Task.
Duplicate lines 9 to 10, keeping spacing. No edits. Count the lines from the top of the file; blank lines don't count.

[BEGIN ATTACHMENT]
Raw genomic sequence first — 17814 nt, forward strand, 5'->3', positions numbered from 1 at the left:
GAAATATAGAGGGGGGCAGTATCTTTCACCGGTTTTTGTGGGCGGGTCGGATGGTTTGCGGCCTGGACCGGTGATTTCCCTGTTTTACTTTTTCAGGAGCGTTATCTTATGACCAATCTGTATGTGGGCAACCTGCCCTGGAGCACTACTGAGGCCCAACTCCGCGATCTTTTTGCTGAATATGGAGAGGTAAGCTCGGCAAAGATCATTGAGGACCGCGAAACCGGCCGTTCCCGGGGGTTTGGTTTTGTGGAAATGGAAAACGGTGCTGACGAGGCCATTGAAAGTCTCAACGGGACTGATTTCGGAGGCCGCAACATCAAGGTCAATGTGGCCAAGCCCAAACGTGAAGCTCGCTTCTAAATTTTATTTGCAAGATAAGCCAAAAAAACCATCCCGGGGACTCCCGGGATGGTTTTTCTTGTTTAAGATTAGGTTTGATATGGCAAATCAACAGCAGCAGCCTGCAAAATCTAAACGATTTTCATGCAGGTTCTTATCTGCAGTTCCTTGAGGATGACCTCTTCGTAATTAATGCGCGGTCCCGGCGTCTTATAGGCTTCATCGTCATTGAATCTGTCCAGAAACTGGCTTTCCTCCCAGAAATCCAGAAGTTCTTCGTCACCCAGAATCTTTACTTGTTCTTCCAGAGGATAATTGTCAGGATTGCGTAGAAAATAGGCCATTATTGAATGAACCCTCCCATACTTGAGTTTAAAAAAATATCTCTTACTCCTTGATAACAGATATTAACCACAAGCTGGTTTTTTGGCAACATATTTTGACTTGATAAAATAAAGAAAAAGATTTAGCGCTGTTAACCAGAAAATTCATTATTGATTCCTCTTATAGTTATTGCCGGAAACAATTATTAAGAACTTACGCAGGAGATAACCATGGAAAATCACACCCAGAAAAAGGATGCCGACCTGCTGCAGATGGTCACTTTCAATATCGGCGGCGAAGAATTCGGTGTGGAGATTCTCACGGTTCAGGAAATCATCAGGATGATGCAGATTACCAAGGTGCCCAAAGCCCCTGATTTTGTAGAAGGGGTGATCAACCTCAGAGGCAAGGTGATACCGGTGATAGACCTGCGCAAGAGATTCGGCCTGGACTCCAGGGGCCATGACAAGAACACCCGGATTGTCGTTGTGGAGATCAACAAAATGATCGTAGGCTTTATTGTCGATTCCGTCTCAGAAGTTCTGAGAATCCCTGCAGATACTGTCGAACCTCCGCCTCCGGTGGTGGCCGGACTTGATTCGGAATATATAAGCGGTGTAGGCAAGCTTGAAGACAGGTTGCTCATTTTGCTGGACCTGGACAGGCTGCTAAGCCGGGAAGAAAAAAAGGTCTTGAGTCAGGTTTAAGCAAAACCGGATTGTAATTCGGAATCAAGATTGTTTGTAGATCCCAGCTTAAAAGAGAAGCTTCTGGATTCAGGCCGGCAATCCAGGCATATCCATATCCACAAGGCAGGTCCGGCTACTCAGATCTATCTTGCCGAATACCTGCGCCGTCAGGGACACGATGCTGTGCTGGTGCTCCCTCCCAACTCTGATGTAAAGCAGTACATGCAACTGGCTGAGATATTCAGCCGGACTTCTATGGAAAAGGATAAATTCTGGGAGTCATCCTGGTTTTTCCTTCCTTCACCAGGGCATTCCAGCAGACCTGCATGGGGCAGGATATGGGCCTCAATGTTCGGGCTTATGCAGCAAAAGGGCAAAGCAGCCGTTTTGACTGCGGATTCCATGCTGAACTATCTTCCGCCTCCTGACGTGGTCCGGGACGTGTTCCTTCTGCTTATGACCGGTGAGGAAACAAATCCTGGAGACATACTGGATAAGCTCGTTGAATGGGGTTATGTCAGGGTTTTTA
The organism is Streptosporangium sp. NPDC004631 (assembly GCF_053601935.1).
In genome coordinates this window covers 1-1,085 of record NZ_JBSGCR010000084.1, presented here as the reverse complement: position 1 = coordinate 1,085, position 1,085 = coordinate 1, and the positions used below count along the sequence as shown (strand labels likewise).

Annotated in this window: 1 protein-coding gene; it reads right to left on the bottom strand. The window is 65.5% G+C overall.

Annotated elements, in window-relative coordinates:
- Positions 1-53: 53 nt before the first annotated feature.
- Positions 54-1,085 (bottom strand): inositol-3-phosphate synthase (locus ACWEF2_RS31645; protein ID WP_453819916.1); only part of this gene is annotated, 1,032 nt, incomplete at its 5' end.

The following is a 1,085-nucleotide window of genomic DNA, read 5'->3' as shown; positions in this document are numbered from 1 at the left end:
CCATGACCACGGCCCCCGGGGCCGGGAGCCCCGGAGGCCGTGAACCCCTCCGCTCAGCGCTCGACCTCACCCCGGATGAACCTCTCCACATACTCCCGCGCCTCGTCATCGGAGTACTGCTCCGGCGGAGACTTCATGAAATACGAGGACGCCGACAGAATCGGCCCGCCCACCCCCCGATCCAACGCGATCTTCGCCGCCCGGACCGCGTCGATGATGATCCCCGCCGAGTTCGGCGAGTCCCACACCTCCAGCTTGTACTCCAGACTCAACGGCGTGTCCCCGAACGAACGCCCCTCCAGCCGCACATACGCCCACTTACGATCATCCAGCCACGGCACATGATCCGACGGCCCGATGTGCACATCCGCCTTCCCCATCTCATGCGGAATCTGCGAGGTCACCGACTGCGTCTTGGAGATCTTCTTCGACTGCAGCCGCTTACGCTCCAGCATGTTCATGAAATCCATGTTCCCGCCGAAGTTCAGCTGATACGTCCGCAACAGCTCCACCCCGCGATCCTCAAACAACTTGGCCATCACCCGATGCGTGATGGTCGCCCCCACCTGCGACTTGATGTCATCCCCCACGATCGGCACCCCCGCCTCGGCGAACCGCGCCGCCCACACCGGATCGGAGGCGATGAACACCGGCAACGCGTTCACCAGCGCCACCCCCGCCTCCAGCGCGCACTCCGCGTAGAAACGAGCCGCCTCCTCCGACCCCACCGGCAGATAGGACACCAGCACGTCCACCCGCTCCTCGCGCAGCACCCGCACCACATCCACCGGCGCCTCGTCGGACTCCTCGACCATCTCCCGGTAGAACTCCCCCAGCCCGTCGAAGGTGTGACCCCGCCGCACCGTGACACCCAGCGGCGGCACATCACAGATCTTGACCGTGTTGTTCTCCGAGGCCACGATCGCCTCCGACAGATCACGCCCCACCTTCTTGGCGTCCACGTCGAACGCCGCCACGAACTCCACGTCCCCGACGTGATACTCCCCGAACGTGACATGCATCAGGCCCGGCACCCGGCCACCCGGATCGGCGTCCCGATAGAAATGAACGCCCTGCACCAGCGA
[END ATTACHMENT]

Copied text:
The following is a 1,085-nucleotide window of genomic DNA, read 5'->3' as shown; positions in this document are numbered from 1 at the left end:
CCATGACCACGGCCCCCGGGGCCGGGAGCCCCGGAGGCCGTGAACCCCTCCGCTCAGCGCTCGACCTCACCCCGGATGAACCTCTCCACATACTCCCGCGCCTCGTCATCGGAGTACTGCTCCGGCGGAGACTTCATGAAATACGAGGACGCCGACAGAATCGGCCCGCCCACCCCCCGATCCAACGCGATCTTCGCCGCCCGGACCGCGTCGATGATGATCCCCGCCGAGTTCGGCGAGTCCCACACCTCCAGCTTGTACTCCAGACTCAACGGCGTGTCCCCGAACGAACGCCCCTCCAGCCGCACATACGCCCACTTACGATCATCCAGCCACGGCACATGATCCGACGGCCCGATGTGCACATCCGCCTTCCCCATCTCATGCGGAATCTGCGAGGTCACCGACTGCGTCTTGGAGATCTTCTTCGACTGCAGCCGCTTACGCTCCAGCATGTTCATGAAATCCATGTTCCCGCCGAAGTTCAGCTGATACGTCCGCAACAGCTCCACCCCGCGATCCTCAAACAACTTGGCCATCACCCGATGCGTGATGGTCGCCCCCACCTGCGACTTGATGTCATCCCCCACGATCGGCACCCCCGCCTCGGCGAACCGCGCCGCCCACACCGGATCGGAGGCGATGAACACCGGCAACGCGTTCACCAGCGCCACCCCCGCCTCCAGCGCGCACTCCGCGTAGAAACGAGCCGCCTCCTCCGACCCCACCGGCAGATAGGACACCAGCACGTCCACCCGCTCCTCGCGCAGCACCCGCACCACATCCACCGGCGCCTCGTCGGACTCCTCGACCATCTCCCGGTAGAACTCCCCCAGCCCGTCGAAGGTGTGACCCCGCCGCACCGTGACACCCAGCGGCGGCACATCACAGATCTTGACCGTGTTGTTCTCCGAGGCCACGATCGCCTCCGACAGATCACGCCCCACCTTCTTGGCGTCCACGTCGAACGCCGCCACGAACTCCACGTCCCCGACGTGATACTCCCCGAACGTGACATGCATCAGGCCCGGCACCCGGCCACCCGGATCGGCGTCCCGATAGAAATGAACGCCCTGCACCAGCGA